Efficient separation techniques for organelles and bacteria in the micron- and sub-micron range are required for various analytical challenges. Mitochondria have a wide size range resulting from the sub-populations, some of which may be associated with diseases or aging. However, traditional methods can often not resolve within-species size variations. Strategies to separate mitochondrial sub-populations by size are thus needed to study the importance of this organelle in cellular functions. Additionally, challenges also exist in distinguishing the sub-populations of bio-species which differ in the surface charge while possessing similar size, such as Salmonella typhimurium (Salmonella). The surface charge of Salmonella wild-type is altered upon environmental stimulations, influencing the bacterial survival and virulence within the host tissue. Therefore, it is important to explore methods to identify the sub-populations of Salmonella.
This work exploits insulator-based dielectrophoresis (iDEP) for the manipulation of mitochondria and Salmonella. The iDEP migration and trapping of mitochondria were investigated under both DC and low-frequency AC conditions, establishing that mitochondria exhibit negative DEP. Also, the first realization of size-based iDEP sorting experiments of mitochondria were demonstrated. As for Salmonella, the preliminary study revealed positive DEP behavior. Distinct trapping potential thresholds were found for the sub-populations with different surface charges.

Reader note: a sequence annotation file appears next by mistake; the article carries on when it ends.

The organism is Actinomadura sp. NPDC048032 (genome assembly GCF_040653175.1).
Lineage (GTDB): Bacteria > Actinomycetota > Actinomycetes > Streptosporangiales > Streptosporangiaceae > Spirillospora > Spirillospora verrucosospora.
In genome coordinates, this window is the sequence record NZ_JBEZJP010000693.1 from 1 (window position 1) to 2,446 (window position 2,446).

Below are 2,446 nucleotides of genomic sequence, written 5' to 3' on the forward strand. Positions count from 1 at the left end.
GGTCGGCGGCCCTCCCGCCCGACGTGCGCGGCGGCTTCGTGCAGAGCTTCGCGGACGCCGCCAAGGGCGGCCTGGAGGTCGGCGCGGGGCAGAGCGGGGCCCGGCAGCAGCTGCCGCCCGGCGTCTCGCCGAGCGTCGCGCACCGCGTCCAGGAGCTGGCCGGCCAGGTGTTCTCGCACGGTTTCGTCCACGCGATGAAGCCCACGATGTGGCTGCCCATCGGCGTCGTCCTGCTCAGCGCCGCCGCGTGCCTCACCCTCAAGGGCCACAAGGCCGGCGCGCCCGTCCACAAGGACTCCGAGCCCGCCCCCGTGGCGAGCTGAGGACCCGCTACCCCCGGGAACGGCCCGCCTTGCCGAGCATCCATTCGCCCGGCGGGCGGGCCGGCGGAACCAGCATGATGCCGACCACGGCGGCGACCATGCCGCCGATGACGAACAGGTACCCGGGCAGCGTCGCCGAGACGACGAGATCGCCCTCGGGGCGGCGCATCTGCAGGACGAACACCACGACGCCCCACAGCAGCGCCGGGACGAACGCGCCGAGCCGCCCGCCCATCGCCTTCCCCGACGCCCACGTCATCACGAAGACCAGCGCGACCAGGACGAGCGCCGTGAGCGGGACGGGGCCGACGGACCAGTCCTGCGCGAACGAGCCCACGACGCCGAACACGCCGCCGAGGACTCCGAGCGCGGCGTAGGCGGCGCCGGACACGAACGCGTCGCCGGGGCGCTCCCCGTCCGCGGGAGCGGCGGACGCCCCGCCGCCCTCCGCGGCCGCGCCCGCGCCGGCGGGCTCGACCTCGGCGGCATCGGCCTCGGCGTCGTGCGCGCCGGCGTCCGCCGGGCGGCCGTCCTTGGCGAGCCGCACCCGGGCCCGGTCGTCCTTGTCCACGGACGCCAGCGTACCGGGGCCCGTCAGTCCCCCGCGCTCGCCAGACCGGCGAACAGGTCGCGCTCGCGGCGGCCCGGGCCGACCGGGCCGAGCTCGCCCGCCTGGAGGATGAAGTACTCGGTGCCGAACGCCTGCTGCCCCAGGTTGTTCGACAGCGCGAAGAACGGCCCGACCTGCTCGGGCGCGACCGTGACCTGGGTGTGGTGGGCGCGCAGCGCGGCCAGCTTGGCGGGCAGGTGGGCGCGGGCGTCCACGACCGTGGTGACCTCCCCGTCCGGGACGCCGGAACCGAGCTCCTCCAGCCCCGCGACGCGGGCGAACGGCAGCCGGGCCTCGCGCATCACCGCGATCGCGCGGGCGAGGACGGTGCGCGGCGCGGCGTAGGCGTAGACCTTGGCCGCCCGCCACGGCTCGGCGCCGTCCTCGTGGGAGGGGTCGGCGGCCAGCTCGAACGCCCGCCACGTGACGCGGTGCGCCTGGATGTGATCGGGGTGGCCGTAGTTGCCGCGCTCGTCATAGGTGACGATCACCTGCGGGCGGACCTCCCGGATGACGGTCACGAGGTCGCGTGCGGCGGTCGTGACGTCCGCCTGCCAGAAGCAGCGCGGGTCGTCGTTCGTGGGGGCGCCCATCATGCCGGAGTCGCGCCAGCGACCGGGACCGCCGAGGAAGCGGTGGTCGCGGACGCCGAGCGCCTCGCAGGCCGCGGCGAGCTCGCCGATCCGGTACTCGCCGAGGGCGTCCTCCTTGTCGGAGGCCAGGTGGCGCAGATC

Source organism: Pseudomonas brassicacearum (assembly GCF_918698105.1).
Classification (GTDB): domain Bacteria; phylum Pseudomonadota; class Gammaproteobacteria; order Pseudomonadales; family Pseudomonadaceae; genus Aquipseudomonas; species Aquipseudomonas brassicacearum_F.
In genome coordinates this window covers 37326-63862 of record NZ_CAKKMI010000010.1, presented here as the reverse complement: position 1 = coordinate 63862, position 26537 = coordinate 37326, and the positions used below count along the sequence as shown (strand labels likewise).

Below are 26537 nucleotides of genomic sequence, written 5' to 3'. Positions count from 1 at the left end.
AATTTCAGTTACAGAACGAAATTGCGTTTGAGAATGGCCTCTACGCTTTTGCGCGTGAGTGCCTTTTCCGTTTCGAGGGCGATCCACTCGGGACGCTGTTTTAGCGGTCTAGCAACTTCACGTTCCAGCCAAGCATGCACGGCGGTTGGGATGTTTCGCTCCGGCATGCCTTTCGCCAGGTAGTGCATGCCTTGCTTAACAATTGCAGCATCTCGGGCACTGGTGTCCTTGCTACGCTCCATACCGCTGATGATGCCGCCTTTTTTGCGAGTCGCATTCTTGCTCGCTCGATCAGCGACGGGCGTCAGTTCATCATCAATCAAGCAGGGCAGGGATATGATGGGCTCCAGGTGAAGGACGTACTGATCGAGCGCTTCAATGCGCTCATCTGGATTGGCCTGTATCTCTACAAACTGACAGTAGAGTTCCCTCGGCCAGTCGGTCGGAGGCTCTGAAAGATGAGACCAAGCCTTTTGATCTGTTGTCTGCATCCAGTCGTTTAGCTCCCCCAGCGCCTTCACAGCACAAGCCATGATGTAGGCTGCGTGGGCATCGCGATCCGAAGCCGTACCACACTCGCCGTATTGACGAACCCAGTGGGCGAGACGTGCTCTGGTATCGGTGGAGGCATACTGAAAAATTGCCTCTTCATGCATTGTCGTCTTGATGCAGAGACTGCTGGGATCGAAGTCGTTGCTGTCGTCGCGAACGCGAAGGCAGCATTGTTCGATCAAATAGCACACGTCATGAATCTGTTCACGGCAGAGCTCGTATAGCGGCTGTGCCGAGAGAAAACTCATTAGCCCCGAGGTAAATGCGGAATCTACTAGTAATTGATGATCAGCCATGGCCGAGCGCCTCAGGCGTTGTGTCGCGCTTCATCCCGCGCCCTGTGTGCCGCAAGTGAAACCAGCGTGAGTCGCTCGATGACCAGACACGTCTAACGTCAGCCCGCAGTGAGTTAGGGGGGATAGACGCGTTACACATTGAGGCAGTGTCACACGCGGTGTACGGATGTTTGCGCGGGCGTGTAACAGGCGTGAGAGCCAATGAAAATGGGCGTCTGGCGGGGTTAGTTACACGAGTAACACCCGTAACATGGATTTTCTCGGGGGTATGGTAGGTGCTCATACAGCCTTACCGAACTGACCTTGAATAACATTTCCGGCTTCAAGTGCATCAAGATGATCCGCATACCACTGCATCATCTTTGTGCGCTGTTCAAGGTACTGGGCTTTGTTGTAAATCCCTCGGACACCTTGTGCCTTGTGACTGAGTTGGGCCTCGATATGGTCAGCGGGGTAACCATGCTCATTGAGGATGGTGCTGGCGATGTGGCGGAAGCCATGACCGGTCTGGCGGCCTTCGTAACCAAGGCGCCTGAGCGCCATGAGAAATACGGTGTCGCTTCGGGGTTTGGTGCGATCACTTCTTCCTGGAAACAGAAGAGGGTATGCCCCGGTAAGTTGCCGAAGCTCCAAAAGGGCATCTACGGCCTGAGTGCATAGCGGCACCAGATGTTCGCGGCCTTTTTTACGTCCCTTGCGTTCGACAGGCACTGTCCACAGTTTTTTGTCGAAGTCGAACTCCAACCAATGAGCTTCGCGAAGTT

Further, DEP was integrated with a non-intuitive migration mechanism termed absolute negative mobility (ANM), inducing a deterministic trapping component which allows the directed transport of µm- and sub-µm sized (bio)particles in microfluidic devices with a nonlinear post array under the periodic action of electrokinetic and dielectrophoretic forces. Regimes were revealed both numerically and experimentally in which larger particles migrate against the average applied force, whereas smaller particles show normal response. Moreover, this deterministic ANM (dANM) was characterized with polystyrene beads demonstrating improved migration speed at least two orders of magnitude higher compared to previous ANM systems with similar sized colloids. In addition, dANM was induced for mitochondria with an AC-overlaid waveform representing the first demonstration of ANM migration with biological species. Thus, it is envisioned that the efficient size selectivity of this novel migration mechanism can be employed in nanotechnology, organelle sub-population studies or fractionating protein nanocrystals.